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An Rx for LGBTQ+ healthcare costs

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LGBTQ+ individuals often face higher-than-average medical expenses. Use these tips to help you prepare.

HEALTHCARE COSTS ARE A CRITICAL ELEMENT in everyone’s retirement plans — but they take on heightened importance for members of the LGBTQ+ community. “They come up in every conversation I have with new clients,” says Merrill Financial Advisor Mariam Adams, chair of the New York City chapter of Merrill’s LGBTQ+ National Team.

I wasn’t surprised to hear that. As LGBTQ+ individuals, my wife and I have had to shoulder additional healthcare costs for a number of years. In fact, according to an in-depth study conducted by Merrill, affluent LGBTQ+ individuals are nearly one-third more likely to be concerned about paying for medical care than the general affluent population.1 For good reason: According to the Kaiser Family Foundation, the LGBTQ+ community is more likely to experience depression and other chronic health conditions and can face discrimination in certain healthcare settings as well as limits to what health insurance will cover.2 The costs of healthcare, particularly when it comes to family planning, gender reassignment surgeries and long-term care, are top of mind for many of us.

With proper planning and forethought, however, medical expenses can be managed without compromising your other important financial goals, says Adams. Here’s why LGBTQ+ people need to plan differently and what strategies can help.

How to look at long-term care

Affluent LGBTQ+ individuals are nearly one-third more likely to be concerned about paying for medical care than the general affluent population.1

Long-term care expenses can be especially problematic for LGBTQ+ individuals because they are less likely to have family to rely on. According to the U.S. Census Bureau, only 15% of same-sex couples are raising children, compared with 40% of male/female couples.3 And childless LGBTQ+ couples, as well as singles, are generally on their own for care as they age. Without family support, you need to plan workarounds which can be expensive. Some LGBTQ+ couples are often forced to examine their futures sooner and more thoroughly than their non-LGBTQ+ peers. That can help them be more prepared financially.

There are steps you can take to help ensure that long-term care will be there if you need it. Start by making sure you select a trusted friend or family member to hold your power of attorney for both health and financial decisions. And look into insurance policies designed to address the issue of care — options include long-term care insurance, which will cover some of the costs either in your home or in a nursing facility, or permanent life insurance with a long-term care rider. Either way, some research and ask friends and allies for help identifying long-term care facilities that respect LGBTQ+ elders, so that you’re not under time pressure to make a selection.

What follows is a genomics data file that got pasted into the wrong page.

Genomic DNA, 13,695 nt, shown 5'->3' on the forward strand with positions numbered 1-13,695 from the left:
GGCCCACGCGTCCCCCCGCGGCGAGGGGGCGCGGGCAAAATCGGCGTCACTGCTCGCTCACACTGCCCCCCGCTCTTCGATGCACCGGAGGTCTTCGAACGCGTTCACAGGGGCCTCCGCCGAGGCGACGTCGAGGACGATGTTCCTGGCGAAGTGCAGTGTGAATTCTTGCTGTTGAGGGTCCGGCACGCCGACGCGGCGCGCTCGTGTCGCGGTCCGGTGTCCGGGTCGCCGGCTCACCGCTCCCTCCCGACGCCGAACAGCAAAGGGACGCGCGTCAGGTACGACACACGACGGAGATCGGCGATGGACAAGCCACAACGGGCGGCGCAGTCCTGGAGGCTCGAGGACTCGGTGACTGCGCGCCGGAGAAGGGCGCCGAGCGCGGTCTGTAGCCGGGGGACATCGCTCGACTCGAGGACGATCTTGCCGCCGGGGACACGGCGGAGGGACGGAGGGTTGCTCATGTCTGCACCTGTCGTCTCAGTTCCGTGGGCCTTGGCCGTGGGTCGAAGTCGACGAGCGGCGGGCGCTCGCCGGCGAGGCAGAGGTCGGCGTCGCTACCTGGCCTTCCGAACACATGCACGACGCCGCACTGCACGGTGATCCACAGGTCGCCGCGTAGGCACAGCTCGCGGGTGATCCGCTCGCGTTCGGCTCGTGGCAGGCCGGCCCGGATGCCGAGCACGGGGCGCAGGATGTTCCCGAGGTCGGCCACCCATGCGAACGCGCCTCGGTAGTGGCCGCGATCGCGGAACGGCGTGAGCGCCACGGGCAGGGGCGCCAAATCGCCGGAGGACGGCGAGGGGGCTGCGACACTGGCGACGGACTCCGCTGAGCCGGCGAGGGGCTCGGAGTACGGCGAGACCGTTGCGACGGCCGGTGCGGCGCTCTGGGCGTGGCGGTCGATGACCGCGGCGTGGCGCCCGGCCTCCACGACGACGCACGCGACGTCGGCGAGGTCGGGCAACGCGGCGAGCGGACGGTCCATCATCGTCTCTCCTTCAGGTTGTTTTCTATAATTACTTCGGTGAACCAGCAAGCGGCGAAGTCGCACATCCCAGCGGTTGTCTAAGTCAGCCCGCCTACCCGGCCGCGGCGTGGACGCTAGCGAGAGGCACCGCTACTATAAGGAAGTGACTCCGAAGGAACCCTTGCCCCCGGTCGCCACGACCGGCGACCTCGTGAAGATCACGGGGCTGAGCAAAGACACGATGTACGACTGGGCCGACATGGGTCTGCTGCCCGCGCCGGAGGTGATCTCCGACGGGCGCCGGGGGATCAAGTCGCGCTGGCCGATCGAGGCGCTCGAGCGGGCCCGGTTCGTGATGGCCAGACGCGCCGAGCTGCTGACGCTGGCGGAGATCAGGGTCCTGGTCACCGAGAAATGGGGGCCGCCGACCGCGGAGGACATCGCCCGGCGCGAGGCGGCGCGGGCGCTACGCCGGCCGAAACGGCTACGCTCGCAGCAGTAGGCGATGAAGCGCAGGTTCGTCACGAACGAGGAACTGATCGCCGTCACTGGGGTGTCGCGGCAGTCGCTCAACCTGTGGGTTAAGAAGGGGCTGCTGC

That sort of advanced planning worked for a 70-year-old gay man, a client of Merrill Wealth Advisor William J. Moran. “When he came to me for help planning his retirement, we talked not only about achieving his immediate goals—moving south to help his elderly mother and living comfortably on his pension — but about the ‘what-ifs’ of aging,” Moran says. A few years later, the man was injured in a fall and required daily rehab. Because of the preparations he had made, he was able to make the transition to a welcoming assisted living facility of his own choosing, where he now lives independently.

A financial strategy for family planning

Sixty-three percent of LGBTQ+ individuals under age 35 say they want to expand their families, either by becoming parents for the first time or by having more children, according to a study by the Family Equality Council.8 That frequently involves assisted reproductive technology (ART), surrogacy and/or adoption — all pricey undertakings. A single round of in vitro fertilization (IVF), for example, can cost $25,000 or more, depending on where you live. While many insurers offer coverage — in fact, it’s mandatory in 17 states — many cap the amount covered or limit the number of IVF cycles allowed. Surrogacy costs run even higher, often more than $125,000.

While it’s illegal for insurance companies to discriminate against people for their sexual orientation, loopholes exist for family planning that can create additional costs for LGBTQ+ couples. When my wife and I began trying to start a family, we had insurance coverage for the ART we needed so that I could become pregnant with a donor. However, before we could qualify for reimbursement, our insurance required us to provide “proof of infertility” by showing that we had tried, on our own, to get pregnant for a full year. We never quite understood how they thought two cisgender women in a monogamous relationship could ”try“ to conceive a child without ART. But our now-14-year-old twin boys are worth every penny of our quite expensive out-of-pocket healthcare costs.